What is Repudiation?

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In the construction industry, contracts underpin projects and relationships. When one party fails to meet their contractual obligations, it can lead to project delays, additional costs, and disputes.

One way a party may fail to meet their duties is through repudiation of the contract. But what exactly is repudiation, when does it occur, and what should you do if it happens on your project


Understanding repudiation

Repudiation refers to when one party communicates, through words or conduct, that they intend not to perform some or all their remaining duties under the contract. This may include expressly stating they will not undertake certain works or behaviour that shows they have gone ‘off contract’ and will not honour the agreed-upon terms.

Repudiation does not mean the contract is terminated. The innocent party can choose either to accept the repudiation (ending the contract) or affirm the contract still stands and seek remedies. More on the options later.


When does repudiation happen?

There are two types of repudiation – anticipatory breach and actual breach.

Anticipatory breach is when a party announces in advance they will not perform some or all their future obligations. For example, a builder states they will not undertake any further works due to a payment dispute.

Actual breach is when a party fails to meet obligations when performance is due, such as when a contractor does not achieve milestones by the completion date required under the contract.

In both instances, the innocent party has a choice in how to respond.


What to do if repudiation occurs

If you are faced with an anticipatory or actual breach, consider the following:

  • Seek prompt legal advice on the meaning of the repudiation and the options available.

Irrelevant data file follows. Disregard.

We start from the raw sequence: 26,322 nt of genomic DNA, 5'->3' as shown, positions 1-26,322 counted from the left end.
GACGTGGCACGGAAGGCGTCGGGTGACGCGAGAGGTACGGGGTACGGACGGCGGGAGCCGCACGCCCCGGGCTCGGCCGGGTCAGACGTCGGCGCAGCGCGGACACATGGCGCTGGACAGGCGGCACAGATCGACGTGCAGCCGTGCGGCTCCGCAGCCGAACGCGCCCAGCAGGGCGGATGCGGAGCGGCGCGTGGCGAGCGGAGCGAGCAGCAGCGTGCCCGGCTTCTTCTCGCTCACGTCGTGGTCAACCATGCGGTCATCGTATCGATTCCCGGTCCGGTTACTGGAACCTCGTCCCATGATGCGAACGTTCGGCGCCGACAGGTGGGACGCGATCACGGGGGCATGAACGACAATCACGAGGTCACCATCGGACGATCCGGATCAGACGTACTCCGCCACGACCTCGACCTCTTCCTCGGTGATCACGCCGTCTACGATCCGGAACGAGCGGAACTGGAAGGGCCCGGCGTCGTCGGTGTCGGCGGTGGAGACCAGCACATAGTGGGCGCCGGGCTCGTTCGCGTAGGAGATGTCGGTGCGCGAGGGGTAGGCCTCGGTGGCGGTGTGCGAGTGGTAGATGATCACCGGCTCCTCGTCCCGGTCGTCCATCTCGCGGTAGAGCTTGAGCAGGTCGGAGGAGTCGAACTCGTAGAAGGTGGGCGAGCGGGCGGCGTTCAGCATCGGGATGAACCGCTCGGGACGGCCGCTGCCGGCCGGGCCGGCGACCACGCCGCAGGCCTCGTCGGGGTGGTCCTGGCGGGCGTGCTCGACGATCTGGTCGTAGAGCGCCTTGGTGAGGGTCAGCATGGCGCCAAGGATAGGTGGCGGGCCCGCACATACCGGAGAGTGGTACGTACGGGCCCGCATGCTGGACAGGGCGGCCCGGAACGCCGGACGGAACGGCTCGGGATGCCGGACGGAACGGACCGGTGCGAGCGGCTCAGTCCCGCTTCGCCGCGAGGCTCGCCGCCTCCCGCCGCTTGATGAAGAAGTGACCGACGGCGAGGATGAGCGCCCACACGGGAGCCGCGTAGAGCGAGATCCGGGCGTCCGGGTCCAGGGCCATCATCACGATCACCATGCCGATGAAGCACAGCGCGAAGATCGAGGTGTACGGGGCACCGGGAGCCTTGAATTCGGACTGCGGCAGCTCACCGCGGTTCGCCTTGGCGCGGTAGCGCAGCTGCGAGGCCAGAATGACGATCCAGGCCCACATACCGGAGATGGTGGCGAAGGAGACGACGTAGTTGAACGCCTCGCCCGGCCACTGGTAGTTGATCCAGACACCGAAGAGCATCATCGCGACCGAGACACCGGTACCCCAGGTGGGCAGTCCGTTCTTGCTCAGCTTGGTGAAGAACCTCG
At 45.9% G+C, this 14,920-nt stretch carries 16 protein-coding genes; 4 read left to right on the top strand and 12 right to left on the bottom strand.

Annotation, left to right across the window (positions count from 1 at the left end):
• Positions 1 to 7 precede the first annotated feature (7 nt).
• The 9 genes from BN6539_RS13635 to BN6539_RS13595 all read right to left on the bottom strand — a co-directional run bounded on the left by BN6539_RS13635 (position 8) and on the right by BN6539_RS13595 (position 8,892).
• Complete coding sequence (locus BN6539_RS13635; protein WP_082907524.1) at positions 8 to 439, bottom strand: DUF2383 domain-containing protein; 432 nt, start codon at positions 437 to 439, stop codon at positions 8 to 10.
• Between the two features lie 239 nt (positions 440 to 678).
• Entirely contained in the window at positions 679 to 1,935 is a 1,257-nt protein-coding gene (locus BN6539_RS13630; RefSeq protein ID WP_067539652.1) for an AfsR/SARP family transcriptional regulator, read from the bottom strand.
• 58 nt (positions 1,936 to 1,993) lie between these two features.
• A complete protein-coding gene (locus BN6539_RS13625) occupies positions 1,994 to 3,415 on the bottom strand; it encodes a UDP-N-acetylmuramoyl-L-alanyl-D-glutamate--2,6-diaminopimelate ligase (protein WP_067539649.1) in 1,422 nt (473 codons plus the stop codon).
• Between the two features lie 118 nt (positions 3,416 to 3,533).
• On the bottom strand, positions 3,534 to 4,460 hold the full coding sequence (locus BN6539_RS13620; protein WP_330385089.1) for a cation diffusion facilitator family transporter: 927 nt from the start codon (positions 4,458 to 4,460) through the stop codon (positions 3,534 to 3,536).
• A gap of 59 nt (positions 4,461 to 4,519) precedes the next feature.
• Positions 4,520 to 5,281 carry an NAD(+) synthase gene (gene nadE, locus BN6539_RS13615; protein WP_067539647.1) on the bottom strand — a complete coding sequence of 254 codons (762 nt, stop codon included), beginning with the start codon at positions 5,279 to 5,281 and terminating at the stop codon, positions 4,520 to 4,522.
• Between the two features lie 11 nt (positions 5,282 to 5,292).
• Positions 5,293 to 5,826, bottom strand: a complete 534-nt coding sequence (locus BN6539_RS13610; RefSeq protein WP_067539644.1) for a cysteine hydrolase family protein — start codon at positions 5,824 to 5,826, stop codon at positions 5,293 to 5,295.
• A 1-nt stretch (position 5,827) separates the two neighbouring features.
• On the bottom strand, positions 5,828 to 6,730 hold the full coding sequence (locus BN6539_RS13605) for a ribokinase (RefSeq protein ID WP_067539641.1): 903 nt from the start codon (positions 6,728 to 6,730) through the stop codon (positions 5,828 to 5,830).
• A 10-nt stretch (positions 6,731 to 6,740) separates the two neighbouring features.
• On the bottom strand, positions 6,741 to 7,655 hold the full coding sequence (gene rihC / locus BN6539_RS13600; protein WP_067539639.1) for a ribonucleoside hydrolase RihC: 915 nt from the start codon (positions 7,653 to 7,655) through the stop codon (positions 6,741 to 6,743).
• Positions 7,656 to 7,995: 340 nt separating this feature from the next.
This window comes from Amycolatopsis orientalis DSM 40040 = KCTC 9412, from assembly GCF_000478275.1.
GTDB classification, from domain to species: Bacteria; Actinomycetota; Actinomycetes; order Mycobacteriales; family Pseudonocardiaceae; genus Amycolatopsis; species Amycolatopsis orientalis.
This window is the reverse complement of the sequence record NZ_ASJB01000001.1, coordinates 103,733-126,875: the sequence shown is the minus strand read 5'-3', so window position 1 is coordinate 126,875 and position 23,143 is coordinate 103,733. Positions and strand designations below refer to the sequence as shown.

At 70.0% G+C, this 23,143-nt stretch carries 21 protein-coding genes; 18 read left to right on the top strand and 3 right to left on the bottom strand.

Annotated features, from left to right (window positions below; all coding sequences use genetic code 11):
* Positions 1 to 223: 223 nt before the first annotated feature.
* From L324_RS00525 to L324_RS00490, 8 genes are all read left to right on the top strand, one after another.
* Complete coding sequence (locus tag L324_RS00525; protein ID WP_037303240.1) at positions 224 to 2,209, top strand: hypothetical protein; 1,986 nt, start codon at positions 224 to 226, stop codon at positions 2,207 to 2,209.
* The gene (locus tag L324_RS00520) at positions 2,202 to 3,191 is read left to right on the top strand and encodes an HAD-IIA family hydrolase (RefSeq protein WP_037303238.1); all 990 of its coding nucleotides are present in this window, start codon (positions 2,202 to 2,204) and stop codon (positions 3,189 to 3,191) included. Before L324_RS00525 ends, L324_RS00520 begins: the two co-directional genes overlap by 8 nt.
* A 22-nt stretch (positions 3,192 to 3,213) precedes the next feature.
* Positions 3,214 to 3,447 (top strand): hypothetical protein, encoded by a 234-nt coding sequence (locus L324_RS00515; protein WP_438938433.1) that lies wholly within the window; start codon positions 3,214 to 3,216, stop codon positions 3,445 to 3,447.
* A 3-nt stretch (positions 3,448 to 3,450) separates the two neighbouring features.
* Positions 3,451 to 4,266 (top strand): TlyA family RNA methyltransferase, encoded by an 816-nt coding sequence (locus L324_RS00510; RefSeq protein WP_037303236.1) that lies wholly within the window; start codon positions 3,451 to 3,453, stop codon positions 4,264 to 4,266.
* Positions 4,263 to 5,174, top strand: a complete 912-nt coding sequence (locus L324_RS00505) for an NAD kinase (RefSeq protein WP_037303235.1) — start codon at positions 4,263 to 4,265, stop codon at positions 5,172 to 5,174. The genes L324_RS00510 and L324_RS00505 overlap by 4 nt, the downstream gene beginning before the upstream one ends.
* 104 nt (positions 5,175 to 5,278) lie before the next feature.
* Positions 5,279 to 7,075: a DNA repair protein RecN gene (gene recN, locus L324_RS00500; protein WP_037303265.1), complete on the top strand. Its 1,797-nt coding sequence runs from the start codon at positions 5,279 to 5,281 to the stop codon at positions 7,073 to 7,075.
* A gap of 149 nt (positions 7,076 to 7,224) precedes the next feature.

• Notify the repudiating party in writing, identifying the problem and making time of the essence to remedy the breach.
  • Evaluate the severity of the breach and the importance of the obligations not being met.
  • Determine whether to accept the repudiation, end the contract, or affirm it continues – based on the impact on the project.
  • If accepting repudiation, consider the next steps to complete works, including claims for losses against the repudiating party.
  • If affirming the contract continues, warn that damages will be sought for losses flowing from the breach.

Listen to the Barton Legal Podcast, where Bill Barton discusses repudiation in episode four, and provides practical guidance on handling repudiation.


You can find the Barton Legal Podcast on the following platforms:



Repudiation can significantly impact construction projects where timing and certainty are critical.

Understanding what it is and promptly obtaining legal advice enables the innocent party to make informed choices to progress works while preserving their rights.

The team at Barton Legal has extensive experience dealing with repudiation and securing remedies for clients whose projects have been impacted. Get in touch today for bespoke advice: https://bartonlegal.com/site/contact


Please note, this article and any accompanying video or presentation are for educational and marketing purposes only. It must not be used for giving advice in any shape or form, and it is not a substitute for legal advice. The author does not accept responsibility for loss howsoever occasioned to any person or persons acting or refraining from action as a result of this material.